Conclusion: Really hard to find any drawback at the Nomad. If there is one, then at most that this bike is a custom one and all possible mistakes in building up this beauty have to be relied to the customer. (outside u.s. and canada only)



    What did they measure:
    Weight: 14,3kg bike / 3,3 kg frame
    Top tube: 595mm
    Seat tube: 480mm
    Steering tube: 130mm
    Wheelbase. 1145mm
    bb-height: 350mm
    seat angle: 70,4
    steering angle: 67,5


    SG-Index: it is a kind of “stiffness of the bb and front triangle to frameweight” ratio that is defined by the magazine and done with every bike:

    SG-Index: 63,4 – stiffest-to-lightest bike in test!

    Bike weight: 14,33kg
    Frame weight:3310gr
    Fork weight: 2440gr
    Wheels complete: 4750gr
    Komponents: 3830gr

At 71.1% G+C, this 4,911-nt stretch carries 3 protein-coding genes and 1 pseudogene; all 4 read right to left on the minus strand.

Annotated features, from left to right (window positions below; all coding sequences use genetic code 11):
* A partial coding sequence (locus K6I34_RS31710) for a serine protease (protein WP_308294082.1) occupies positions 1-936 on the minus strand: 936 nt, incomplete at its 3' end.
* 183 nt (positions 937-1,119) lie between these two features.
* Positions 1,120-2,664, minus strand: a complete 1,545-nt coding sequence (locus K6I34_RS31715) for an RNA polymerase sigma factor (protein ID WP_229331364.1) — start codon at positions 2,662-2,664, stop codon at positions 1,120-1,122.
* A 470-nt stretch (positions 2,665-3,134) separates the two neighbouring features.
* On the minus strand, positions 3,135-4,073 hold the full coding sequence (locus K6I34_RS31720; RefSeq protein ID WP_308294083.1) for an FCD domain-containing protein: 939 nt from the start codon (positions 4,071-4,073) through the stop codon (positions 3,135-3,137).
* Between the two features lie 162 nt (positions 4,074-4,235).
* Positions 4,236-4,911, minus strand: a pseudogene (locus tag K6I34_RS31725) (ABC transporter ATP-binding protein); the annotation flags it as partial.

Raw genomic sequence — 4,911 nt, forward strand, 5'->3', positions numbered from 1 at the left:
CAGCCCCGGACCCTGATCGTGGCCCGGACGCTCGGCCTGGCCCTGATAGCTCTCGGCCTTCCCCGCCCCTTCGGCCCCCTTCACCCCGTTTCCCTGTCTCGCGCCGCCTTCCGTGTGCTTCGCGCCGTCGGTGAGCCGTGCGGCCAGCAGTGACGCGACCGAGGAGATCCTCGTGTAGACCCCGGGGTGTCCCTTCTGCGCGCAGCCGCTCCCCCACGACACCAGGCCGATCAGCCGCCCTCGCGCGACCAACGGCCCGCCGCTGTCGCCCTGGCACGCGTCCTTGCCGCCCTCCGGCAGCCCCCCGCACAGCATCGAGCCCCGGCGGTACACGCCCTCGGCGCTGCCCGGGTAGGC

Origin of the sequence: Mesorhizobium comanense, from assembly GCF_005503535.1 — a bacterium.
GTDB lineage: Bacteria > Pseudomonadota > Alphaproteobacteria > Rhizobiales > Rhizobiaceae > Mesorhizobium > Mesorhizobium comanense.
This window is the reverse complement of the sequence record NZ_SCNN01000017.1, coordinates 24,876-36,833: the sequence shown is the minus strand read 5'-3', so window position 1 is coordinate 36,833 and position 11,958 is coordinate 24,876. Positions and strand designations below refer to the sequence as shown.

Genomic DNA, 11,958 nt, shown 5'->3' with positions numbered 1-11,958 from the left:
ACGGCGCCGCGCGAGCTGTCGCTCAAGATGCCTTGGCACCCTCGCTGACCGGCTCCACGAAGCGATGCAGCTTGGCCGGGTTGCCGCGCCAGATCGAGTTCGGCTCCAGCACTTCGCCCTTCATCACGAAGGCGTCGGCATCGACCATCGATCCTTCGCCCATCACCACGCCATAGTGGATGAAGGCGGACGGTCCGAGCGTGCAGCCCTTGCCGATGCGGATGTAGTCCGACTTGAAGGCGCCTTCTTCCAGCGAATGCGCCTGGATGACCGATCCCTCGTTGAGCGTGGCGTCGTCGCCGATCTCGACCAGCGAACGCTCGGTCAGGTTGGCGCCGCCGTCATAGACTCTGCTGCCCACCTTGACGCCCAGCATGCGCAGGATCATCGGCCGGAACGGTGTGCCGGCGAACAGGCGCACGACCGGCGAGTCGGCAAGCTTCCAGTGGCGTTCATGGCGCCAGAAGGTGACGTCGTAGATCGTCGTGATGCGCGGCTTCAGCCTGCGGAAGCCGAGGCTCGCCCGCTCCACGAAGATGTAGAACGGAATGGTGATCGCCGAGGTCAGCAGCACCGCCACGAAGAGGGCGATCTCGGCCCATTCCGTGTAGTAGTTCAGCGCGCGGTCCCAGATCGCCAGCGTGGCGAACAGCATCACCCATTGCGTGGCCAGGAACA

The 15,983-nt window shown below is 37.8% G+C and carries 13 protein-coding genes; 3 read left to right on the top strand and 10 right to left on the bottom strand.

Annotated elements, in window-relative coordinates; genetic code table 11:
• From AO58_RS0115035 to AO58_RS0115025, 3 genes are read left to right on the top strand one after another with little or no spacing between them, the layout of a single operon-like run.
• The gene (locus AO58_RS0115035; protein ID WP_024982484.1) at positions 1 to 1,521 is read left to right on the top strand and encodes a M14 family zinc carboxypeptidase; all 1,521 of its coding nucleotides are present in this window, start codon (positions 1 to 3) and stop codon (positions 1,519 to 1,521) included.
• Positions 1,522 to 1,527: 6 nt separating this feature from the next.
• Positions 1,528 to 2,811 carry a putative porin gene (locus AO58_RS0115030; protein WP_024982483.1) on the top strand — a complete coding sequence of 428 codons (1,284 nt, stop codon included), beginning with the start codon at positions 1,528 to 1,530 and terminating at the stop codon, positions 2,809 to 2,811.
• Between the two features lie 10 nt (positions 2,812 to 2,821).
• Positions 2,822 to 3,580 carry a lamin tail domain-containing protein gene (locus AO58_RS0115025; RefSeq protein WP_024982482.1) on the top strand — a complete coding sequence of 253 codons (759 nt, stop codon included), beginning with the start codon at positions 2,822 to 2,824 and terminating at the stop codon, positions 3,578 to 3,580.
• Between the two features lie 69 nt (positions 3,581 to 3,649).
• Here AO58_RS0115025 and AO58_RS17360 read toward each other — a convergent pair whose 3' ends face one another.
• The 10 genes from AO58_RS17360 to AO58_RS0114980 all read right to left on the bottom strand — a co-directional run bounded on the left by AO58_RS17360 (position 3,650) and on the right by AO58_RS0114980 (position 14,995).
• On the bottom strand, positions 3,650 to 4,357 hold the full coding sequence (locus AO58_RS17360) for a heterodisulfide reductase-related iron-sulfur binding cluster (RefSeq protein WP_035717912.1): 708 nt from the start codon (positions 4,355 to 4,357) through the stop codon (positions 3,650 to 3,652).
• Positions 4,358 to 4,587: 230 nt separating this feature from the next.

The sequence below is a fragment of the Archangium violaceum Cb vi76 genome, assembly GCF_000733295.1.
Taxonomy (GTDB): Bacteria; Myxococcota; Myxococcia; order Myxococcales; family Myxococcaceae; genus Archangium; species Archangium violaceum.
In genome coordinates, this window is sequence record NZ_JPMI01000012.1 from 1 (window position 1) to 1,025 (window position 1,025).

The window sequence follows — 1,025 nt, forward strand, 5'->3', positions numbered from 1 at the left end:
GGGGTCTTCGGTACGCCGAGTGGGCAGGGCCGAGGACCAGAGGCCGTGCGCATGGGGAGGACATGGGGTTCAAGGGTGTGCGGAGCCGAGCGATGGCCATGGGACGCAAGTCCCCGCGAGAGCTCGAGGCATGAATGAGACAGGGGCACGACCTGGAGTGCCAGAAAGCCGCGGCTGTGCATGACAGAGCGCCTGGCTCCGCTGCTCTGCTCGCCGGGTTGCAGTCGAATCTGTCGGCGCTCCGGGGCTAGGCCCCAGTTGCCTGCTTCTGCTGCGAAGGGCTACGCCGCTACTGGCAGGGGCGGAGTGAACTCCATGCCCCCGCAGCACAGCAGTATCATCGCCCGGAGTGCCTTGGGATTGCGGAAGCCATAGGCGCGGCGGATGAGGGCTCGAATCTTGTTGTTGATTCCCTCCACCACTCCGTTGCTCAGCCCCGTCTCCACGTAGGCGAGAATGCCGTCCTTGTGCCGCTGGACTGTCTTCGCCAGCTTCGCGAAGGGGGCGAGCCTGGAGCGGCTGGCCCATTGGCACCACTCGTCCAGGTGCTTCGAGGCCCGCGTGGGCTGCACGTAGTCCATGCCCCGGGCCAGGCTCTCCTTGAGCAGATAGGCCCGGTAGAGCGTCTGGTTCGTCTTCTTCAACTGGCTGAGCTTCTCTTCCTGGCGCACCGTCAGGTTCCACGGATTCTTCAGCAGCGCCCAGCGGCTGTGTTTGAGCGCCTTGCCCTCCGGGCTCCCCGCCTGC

2. #2
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    With all the nice comments people have on this bike it's not surprising. They have tested it against a nice lineup but I would just have liked to see the Moment or the 6-pack in there because aside from the 6.6, none other comes from a small frame builder.

    Their statement about the travel being 155mm (6.1") is a bit of a surprise and dissapointment for me. Any owners of the Nomad who have measured their travel yet?

  3. #3
    STS
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    This is the SG-test result
    And the second one is the Scott Ransom, but with 166m of real travel in the full travel mode (110 in the short travel)
    Attached Images Attached Images

  4. #4
    TNC
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    Rube Goldberg method.